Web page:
The top financial officer of Florida said Thursday he would bar BlackRock, a major Wall Street investment firm, from managing about $2 billion of state treasury funds because of what he called a “campaign to change the world” with company policies mindful of the environment and other concerns.
Headed by chief executive Larry Fink, BlackRock and other investment firms have increasingly used their client shares as clout to pressure companies into following ESG standards, short for “environmental, social and governance” policies.
It has questioned investments in sectors such as fossil fuels, a divestiture that many experts say not only benefits the climate but also is a smart investment strategy.
But nationwide, many Republican state treasurers and attorneys general have organized themselves to rebuff such ESG policies. Patronis, a Republican, is the latest.
“If Larry, or his friends on Wall Street, want to change the world, run for office. Start a nonprofit. Donate to the causes you care about,” Patronis said in a statement, citing comments from Fink about using shareholder stakes to influence corporate behavior. “Using our cash, however, to fund” a social-engineering project from BlackRock is not “something Florida ever signed up for,” he added.
Patronis also sits on the nearly $218 billion Florida State Board of Administration along with Florida Gov. Ron DeSantis (R) and Attorney General Ashley Moody (R), but for now there was no change in policy at the giant pension fund. He said at the state treasury BlackRock had managed $1.4 billion of long-duration funds and $600 million devoted to short-term cash activities.
The move against BlackRock follows efforts in states such as Missouri, Louisiana and Texas to derail ESG corporate standards and cudgel Democrats over their use.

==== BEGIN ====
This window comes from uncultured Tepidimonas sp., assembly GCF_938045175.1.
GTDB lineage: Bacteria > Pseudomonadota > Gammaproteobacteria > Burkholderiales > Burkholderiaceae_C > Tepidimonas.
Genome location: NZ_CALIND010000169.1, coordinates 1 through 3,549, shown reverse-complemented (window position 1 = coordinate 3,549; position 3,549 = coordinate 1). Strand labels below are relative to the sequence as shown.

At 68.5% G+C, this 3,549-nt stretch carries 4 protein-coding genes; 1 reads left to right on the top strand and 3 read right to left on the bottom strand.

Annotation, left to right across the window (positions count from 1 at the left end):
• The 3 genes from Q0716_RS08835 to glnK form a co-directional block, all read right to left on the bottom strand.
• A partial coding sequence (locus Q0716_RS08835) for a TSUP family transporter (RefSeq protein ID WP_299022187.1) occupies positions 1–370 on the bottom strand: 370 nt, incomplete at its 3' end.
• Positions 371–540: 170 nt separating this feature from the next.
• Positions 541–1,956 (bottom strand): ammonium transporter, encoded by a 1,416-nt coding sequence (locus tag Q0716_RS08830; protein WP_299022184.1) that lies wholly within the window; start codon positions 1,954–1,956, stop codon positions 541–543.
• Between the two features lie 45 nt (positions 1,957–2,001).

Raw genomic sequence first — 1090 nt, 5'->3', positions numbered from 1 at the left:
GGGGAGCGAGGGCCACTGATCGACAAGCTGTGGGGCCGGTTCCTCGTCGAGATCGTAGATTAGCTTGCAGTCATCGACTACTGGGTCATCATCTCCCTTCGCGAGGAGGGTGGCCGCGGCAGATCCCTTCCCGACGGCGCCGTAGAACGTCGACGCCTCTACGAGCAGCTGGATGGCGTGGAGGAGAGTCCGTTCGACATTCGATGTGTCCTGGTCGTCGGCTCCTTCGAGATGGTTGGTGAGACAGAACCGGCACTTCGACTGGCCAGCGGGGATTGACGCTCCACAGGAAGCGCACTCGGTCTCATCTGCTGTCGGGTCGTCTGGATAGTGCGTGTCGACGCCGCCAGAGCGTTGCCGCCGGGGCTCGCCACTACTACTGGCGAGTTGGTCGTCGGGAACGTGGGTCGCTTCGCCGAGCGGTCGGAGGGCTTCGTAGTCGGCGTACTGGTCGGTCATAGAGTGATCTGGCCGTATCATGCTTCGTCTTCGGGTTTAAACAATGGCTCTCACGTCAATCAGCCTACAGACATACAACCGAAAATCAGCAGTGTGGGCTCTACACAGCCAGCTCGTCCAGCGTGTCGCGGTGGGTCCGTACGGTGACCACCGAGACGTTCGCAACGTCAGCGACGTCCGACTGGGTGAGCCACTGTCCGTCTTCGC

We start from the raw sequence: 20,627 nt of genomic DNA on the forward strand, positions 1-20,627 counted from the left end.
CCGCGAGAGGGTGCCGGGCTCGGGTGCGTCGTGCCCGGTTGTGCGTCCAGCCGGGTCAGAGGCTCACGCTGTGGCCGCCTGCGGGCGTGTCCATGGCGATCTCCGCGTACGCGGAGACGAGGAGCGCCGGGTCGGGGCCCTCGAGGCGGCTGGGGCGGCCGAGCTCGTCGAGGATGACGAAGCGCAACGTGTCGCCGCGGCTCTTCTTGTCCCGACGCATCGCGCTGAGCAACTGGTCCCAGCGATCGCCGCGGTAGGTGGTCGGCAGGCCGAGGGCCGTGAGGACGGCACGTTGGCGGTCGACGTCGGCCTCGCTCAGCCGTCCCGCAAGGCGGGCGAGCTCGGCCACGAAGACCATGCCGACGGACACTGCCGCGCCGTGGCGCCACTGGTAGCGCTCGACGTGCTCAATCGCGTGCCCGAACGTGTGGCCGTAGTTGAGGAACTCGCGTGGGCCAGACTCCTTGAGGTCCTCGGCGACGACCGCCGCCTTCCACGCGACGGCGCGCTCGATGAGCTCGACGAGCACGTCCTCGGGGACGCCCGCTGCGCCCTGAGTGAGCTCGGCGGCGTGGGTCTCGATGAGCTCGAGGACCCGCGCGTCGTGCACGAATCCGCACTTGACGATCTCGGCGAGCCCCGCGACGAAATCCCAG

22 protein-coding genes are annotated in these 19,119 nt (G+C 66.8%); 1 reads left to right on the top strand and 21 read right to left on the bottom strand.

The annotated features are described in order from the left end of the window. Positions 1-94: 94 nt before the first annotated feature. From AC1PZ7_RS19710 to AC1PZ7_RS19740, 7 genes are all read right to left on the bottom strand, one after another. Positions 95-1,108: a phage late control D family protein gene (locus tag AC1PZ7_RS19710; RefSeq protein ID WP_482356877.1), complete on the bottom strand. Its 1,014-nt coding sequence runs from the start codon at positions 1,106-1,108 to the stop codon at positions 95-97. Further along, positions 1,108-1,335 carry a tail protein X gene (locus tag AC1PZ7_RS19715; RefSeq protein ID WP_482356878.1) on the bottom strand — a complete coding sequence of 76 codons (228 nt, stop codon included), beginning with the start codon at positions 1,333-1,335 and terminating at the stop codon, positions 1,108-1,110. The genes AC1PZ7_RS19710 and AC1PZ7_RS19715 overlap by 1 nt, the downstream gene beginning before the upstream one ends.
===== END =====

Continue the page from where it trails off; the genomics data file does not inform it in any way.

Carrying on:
At an August meeting of the Florida Cabinet, trustees unanimously adopted a resolution restricting the use of ESG factors in making investment decisions in the Florida Retirement System Defined Benefit Plan. The new House of Representatives, led by Republicans, plans to call executives from major financial institutions to appear at what promise to be contentious oversight committee hearings.
The politicization of the issue frustrates many fund managers, because climate change has been shown to expose companies to various risks, ranging from direct effects of extreme weather to market fluctuations. Investors themselves are also making demands.
“Most investors are saying that, in addition to getting financial returns, they want their money used in ways they are not embarrassed by,” said Joshua Gotbaum, an investment banker who has served in five administrations from both parties, including a stint as head of the Pension Benefit Guaranty Corporation.
“Unfortunately, part of what is going on is that politicians who do not want to admit that there is climate change would like to say that taking environmental and social factors into account is somehow inappropriate,” he added.
The ouster of BlackRock will have little immediate impact. The firm worldwide was managing nearly $8 trillion at the end of September.
BlackRock corporate communications director Christopher Van Es said the asset management firm acted “with the sole goal of driving returns for our clients.” He cited the “strong returns BlackRock has delivered to Florida taxpayers over the past five years.”
“We are disturbed by the emerging trend of political initiatives like this that sacrifice access to high-quality investments and thereby jeopardize returns, which will ultimately hurt Florida’s citizens,” Van Es said.
He also said that long-term investment flows into BlackRock had reached $84 billion in the third quarter of this year and $275 billion over the last 12 months. Other major asset managers include Vanguard and State Street.
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